Town of Palm Beach NewsUncategorized

Palm Beach Faces Complaints About Seaweed

Lately, beaches in the town of Palm Beach and other South Florida beach towns have been plagued with Sargassum seaweed, resulting in complaints from many Midtown Beach-goers, as first reported by the Palm Beach Daily News.

“There are a lot of complains from residents,” Midtown lifeguard Houston Park said on Monday.

The mat-like seaweed floats on berry-like bladders and is a brown algae. Park said that the problem seems to intensify, subside, and then intensify again in an unfortunate cycle. The seaweed can be stirred up by hurricanes, and Park said that Palm Beach County beaches are especially vulnerable because of their close proximity to the Gulf Stream current. 

Mia Delauro and Alanna Frattellone, Palm Beach visitors from Central New Jersey, were relaxing at Midtown Beach where they encountered the seaweed. Deluaro said that when she saw all the seaweed she assumed there was must have been a storm recently. She was surprised to learn that the town does not regularly clean its public beaches.

“It’s kind of weird that they don’t clean it,” she said. “This is such a nice down. It doesn’t really match the rest of the town.”

“Everything else here is so manicured,” agreed Frattellone.

In New Jersey, Frattellone and Delauro go to beach at Sandy Hook on the Jersey Shore.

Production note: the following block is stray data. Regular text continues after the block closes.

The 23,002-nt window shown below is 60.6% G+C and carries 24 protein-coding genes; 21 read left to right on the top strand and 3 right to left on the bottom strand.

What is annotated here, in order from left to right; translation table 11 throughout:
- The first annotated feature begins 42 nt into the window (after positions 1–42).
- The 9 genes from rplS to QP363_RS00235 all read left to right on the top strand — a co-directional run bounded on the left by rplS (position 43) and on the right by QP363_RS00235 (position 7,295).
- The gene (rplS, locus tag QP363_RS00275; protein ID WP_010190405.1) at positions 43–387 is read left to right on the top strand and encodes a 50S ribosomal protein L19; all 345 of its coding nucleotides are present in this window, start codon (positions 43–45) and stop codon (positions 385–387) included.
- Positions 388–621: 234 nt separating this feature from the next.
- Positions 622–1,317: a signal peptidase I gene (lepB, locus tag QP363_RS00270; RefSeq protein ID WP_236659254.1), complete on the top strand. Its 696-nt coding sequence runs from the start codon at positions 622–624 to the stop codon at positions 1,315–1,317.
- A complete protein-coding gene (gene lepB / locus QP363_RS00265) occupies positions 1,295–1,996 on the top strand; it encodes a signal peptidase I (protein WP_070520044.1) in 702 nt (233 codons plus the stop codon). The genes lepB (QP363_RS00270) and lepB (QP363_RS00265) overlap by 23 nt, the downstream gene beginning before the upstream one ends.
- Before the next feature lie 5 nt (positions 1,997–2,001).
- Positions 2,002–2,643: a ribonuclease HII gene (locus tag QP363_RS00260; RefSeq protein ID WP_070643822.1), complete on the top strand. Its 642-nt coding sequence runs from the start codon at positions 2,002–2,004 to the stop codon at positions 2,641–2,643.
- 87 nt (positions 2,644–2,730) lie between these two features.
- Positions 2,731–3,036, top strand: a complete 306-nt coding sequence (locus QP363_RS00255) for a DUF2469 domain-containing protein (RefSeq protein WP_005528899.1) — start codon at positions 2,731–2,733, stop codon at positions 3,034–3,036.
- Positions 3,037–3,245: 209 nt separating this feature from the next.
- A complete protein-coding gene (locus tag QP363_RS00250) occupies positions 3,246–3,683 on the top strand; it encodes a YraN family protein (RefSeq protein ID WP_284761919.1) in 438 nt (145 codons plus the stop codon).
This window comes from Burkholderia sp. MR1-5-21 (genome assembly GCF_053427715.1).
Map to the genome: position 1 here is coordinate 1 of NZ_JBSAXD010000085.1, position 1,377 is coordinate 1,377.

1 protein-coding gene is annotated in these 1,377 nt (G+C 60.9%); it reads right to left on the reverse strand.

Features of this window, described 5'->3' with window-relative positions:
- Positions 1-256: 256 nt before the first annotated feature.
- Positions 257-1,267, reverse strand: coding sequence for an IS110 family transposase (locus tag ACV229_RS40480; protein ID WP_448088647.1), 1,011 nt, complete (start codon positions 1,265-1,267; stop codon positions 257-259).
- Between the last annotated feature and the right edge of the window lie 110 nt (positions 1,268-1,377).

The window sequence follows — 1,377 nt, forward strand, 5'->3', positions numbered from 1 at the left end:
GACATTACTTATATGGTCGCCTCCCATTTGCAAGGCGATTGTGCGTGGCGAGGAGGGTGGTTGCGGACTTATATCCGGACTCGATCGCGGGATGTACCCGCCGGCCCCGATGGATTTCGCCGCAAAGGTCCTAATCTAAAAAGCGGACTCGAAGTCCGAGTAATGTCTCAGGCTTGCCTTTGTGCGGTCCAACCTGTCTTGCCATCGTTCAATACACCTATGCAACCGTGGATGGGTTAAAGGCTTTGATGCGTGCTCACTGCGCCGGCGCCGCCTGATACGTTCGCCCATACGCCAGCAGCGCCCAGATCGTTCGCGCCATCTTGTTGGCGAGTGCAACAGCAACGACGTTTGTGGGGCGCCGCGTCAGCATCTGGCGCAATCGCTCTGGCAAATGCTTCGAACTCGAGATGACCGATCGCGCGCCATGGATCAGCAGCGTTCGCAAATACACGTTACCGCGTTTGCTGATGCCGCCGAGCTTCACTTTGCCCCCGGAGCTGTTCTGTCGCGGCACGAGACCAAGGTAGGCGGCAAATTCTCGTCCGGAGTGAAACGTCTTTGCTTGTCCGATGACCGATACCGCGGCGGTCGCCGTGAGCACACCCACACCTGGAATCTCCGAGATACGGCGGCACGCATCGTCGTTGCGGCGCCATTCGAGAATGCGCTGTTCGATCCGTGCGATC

“Our beaches don’t have this at all,” Delauro said of the seaweed, adding that the beaches there are cleaned every day. “They’re very strict about trash.”

Palm Beach Faces Complaints About Seaweed

Last year, the town of Palm Beach cut its annual budget for cleaning the public beaches from $72,000 to $17,000, according to Finance Director Jane Le Clainche. The budget cut coincided with the retirement of an employee who had previously cleaned the beaches and came as a part of a larger review of operational expenses. 

The reduced budget is used to clean the beaches “at a minimum service level,” Le Clainche said.

After receiving complaints about the seaweed, Town Manager Kirk Blown ordered Midtown Beach cleaned on March 18. The contractor was paid $750, Coastal Program Manager Rob Weber said.

The next day, at the Town Council meeting, Mayor Gail Conglio brought up the issue. 

“Midtown is not in good shape,” Coniglio said. “It has not only seaweed but trash-filled seaweed … I hope going forward we will consider being good stewards of our beaches and our environment.”

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The council decided to leave the cleanups at Blouin’s discretion.

According to Weber, if the council decided to clean the beaches regularly, that would cost about $49,260 a year, based on an agreed price with Universal Beach Services,

Meanwhile, Weber will continue to keep a close eye on the shore. “I’m not out there every single day, but when I start to [hear] concerns or complaints, I will make my way out there,” he said.

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Alanna Barrett

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